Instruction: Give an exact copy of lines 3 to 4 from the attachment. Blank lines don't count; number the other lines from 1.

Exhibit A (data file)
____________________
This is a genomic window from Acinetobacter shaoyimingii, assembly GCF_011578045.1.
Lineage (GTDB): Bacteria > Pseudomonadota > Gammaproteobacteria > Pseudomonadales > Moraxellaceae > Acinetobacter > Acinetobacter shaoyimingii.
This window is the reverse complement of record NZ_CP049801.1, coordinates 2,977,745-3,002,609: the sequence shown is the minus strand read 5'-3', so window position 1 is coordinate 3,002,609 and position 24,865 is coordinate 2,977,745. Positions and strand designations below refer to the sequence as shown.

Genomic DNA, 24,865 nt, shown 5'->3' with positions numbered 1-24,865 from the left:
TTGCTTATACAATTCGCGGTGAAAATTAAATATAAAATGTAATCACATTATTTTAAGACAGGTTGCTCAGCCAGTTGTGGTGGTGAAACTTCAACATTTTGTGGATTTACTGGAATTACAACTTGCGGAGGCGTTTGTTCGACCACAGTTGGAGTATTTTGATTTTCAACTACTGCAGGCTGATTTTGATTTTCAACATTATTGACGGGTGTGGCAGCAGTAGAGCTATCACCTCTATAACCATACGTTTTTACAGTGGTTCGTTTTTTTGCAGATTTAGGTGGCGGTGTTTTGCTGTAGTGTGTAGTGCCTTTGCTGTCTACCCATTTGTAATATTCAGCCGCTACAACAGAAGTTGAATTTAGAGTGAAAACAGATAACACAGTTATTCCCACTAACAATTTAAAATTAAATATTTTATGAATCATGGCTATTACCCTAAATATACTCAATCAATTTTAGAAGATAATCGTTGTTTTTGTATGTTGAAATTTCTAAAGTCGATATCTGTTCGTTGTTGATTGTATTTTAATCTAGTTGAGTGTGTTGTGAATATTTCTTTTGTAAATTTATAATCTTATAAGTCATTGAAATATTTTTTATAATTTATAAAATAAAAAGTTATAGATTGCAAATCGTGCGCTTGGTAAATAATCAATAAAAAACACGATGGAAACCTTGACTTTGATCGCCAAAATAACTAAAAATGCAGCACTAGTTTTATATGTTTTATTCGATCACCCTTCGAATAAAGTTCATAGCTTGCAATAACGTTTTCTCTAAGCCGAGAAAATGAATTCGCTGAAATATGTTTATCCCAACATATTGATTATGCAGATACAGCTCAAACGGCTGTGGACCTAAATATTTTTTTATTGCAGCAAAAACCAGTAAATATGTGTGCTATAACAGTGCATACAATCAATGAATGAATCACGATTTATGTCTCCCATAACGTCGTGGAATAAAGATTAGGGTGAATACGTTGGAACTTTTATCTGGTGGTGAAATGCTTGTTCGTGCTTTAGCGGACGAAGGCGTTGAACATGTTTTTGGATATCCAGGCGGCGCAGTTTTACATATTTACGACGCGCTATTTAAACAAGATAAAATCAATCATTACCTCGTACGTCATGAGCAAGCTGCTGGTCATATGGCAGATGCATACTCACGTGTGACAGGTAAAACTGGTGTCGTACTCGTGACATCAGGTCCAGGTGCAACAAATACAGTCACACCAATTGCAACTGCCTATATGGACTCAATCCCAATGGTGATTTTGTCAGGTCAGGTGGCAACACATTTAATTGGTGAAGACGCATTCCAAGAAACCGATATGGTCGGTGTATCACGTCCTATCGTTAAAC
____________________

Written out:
This window is the reverse complement of record NZ_CP049801.1, coordinates 2,977,745-3,002,609: the sequence shown is the minus strand read 5'-3', so window position 1 is coordinate 3,002,609 and position 24,865 is coordinate 2,977,745. Positions and strand designations below refer to the sequence as shown.

Genomic DNA, 24,865 nt, shown 5'->3' with positions numbered 1-24,865 from the left: